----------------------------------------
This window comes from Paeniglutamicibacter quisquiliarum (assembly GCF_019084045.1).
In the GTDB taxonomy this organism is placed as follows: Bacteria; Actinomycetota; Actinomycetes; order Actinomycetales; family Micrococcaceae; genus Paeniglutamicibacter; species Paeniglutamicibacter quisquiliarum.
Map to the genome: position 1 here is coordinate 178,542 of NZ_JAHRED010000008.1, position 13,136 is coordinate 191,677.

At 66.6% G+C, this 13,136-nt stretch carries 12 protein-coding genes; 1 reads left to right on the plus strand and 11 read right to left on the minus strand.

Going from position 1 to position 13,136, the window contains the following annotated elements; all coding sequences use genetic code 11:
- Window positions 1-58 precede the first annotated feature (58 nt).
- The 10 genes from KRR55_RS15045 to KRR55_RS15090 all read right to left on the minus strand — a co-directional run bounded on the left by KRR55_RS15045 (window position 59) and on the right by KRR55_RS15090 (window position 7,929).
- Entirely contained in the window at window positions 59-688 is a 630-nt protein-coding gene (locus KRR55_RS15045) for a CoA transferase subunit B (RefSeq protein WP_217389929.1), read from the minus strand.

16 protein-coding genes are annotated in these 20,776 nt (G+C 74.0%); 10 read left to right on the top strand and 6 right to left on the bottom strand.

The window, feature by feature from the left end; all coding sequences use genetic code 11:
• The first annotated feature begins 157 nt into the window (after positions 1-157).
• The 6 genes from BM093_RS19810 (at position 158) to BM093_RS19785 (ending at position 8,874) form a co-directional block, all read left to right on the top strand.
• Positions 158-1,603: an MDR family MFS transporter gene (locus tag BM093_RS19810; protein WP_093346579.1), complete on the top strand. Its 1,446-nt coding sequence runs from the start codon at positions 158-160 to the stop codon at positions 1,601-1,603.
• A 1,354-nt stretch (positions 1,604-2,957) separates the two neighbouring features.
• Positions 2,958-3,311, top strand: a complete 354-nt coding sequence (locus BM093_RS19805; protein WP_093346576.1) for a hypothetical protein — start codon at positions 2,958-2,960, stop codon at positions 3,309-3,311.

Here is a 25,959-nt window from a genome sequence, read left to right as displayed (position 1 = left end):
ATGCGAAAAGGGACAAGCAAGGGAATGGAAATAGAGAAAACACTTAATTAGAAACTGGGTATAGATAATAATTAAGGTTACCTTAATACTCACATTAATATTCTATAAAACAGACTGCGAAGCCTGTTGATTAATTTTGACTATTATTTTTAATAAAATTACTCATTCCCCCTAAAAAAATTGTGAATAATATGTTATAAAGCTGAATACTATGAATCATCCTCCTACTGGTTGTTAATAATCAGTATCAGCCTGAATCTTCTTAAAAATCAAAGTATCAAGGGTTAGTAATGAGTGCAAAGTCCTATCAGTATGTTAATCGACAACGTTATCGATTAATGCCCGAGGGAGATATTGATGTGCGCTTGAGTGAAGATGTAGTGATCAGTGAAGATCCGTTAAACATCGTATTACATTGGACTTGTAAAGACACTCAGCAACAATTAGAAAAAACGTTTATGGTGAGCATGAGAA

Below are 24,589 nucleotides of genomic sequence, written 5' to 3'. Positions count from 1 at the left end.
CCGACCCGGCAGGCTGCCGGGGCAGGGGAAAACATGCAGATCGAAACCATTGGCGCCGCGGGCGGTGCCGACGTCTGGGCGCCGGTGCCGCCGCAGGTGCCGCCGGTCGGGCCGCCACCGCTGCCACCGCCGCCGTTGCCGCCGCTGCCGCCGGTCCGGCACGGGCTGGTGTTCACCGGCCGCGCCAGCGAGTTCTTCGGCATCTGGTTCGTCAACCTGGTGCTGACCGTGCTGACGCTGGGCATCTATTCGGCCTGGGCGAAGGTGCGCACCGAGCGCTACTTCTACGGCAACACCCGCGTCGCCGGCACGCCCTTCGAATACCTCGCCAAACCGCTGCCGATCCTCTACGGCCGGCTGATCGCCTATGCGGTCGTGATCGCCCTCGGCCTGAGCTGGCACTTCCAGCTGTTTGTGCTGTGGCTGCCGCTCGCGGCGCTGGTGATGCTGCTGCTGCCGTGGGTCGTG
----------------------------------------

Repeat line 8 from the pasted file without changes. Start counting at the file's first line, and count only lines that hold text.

- Entirely contained in the window at window positions 59-688 is a 630-nt protein-coding gene (locus KRR55_RS15045) for a CoA transferase subunit B (RefSeq protein WP_217389929.1), read from the minus strand.